Bill Stiller was aboard the first ship ever to be targeted by a Japanese kamikaze plane attack and lived to tell the tale.
Looking hale and hearty at 94 years old, Mr Stiller chatted about the incident which happened in World War II.
He was aboard the flagship heavy cruiser, the Australian, travelling the Pacific Ocean.
“We assembled at Manus Island in a fleet of about 400 ships for the first invasion of The Philippines,” he said
“We left Manus, arrived in the Philippines and spent a couple of days bombarding for the landing.
“On the third day, this suicide bomber paid us a visit.
“It was right on noon when everyone was relaxed. He crashed into the bridge, killing the skipper, of course. Fortunately, I was serving in the magazine.
“It was the first kamikaze ever. It was an honour we wore.”
The suicide pilots were a part of the Japanese Special Attack Units of military aviators who died for the Empire of Japan against allied naval vessels in the closing stages of the Pacific campaign.
The attacks were designed to destroy warships more effectively than was possible with conventional air attacks.
Almost 4000 kamikaze pilots died during the war and more than 7000 naval personnel were killed by their raids.
Mr Stiller said his damaged ship had withdrawn to an United States base in New Hebrides for repairs.
While there, he was trained to identify aircraft.
“I spent about three weeks waiting for the repairs to be finished and then I went back on board,” he said.
“Of course, we collected another four kamkazes. They had it in for us. I don’t know why.
“A twin-engined bomber hit the waterllne and left a big gash. To keep afloat, we had to pump out water and that side was at a 15-degree angle. It was difficult to walk on the steel deck.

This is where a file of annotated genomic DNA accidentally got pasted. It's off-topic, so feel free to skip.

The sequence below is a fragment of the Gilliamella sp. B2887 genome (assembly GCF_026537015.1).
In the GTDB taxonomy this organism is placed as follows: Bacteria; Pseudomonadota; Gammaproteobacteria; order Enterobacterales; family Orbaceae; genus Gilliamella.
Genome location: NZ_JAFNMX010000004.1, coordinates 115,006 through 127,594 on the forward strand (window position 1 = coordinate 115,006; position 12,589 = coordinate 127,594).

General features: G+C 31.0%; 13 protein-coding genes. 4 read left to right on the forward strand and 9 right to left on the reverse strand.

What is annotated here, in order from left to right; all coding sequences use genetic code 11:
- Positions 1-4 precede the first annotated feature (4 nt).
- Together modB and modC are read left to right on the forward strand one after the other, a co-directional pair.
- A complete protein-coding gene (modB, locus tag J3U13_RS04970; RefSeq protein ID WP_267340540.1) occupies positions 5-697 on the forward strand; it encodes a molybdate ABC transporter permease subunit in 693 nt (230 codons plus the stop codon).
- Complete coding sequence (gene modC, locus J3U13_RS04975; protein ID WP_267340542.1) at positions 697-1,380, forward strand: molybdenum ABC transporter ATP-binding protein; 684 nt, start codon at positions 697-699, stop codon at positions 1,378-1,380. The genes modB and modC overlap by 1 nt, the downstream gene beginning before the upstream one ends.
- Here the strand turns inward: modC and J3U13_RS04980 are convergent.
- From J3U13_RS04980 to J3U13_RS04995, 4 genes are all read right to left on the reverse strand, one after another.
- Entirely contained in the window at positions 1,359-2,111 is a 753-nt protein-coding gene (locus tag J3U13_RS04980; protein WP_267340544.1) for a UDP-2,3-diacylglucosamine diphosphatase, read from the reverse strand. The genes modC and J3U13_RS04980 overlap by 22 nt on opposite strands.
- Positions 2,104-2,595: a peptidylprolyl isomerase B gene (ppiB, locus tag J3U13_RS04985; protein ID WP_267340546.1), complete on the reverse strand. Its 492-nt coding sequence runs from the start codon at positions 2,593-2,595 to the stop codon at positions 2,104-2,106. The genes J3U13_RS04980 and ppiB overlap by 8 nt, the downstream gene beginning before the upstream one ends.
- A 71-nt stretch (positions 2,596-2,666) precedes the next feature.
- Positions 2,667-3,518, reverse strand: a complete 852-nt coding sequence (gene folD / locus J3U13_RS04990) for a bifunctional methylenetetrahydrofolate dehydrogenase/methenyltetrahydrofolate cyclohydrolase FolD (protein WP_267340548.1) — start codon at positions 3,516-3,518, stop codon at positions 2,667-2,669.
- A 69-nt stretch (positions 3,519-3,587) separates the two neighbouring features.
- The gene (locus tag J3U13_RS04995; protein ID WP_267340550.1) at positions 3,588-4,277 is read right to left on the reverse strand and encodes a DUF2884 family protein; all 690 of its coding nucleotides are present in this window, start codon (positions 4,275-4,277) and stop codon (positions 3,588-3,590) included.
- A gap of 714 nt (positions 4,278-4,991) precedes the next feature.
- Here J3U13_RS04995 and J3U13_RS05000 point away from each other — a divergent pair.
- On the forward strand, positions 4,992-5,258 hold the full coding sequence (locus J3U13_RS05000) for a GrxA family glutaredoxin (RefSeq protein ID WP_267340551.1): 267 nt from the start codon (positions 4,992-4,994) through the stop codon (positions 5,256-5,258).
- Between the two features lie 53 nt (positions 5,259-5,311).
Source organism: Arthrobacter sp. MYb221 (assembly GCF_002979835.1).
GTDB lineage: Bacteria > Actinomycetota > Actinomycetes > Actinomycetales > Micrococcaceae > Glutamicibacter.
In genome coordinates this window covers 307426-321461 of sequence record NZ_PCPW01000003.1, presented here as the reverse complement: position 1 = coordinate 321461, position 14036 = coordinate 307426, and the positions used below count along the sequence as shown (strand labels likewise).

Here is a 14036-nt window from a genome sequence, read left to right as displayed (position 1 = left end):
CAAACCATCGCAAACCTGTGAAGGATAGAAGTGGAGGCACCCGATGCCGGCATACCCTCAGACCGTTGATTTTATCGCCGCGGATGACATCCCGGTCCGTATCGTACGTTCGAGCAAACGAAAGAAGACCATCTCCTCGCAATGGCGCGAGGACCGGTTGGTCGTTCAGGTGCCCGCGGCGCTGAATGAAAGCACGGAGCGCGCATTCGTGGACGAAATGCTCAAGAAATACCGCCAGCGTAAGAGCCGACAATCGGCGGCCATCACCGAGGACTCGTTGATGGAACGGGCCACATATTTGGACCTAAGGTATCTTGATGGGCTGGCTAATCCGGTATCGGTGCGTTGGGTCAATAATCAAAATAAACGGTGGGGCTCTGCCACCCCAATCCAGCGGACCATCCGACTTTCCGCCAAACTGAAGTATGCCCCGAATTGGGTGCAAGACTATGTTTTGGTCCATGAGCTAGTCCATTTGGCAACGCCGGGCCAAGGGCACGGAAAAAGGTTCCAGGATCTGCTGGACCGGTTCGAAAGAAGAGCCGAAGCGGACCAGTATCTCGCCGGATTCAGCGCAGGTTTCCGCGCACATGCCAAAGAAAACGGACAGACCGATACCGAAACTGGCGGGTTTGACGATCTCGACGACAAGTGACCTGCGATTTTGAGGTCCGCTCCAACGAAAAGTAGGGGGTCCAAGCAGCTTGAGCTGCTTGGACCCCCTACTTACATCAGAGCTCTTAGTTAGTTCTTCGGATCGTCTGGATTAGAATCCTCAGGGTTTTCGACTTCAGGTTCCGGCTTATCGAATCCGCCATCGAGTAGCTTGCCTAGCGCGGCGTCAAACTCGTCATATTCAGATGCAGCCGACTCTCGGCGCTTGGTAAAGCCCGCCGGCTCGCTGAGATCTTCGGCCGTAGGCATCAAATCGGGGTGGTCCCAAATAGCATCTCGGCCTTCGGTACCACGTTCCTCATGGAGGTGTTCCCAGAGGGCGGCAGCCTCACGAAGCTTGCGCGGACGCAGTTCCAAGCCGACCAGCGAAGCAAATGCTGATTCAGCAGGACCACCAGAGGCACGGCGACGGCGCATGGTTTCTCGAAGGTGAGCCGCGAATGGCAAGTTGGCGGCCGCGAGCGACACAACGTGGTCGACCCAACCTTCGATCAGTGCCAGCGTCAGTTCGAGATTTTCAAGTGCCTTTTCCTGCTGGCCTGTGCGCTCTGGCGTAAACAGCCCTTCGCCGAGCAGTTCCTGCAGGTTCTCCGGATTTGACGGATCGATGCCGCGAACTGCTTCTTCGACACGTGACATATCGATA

“We stumbled back to Sydney for repairs.”
Later, Mr Stiller underwent training in gunlaying at HMAS Cerberus in Victoria.
“I learned how to shoot at the enemy. When I passed that course, I went to the corvette Bendigo as the gun trainer,” he said.
“I never fired a shot in wartime because the peace came along.
“We went to Hong Kong to sweep the harbour for mines. There were reports of pirates about 300 miles north of Hong Kong on the coast and we were sent there to find them, but they were gone.
“We formed up with four other corvettes at Hong Kong. The lead ship, Ballarat, struck a mine so we did a good job!”
Mr Stiller was born in Adelaide, but worked with the family merry-go-round business around the state as well as held jobs at BHP in Whyalla and at the Gladstone Town Hall as a maintenance officer and cleaner.
He spent 30 years in Whyalla and 30 years in Gladstone. His wife, Patricia, who he met in 1959, died in 1976.
His jobs included being a packer, working in weaving, being a laborer and working as a wood machinist.
His family, descended from Germany, had a merry-go-round at Henley Beach for many years. The amusement ride was taken to country shows.
“It was a family business. My old grandfather started that business. Originally, he migrated from Germany in the 1770s and imported the first merry-go-round in the state.
“At that time, i was primitive and only had about four ‘horses’. It had a winch handle on either side and two men to rotate it.
“Dad then built a big machine with 40 ‘horses’ and two ‘carriages’.
"That took only a few hours to put up. The family did the country shows for 60 years. The merry-go-round had a Dion car motor, a single-piston unit, that was installed by Holden when they were in King William Street, Adelaide.
“I have still got it in the shed, actually.”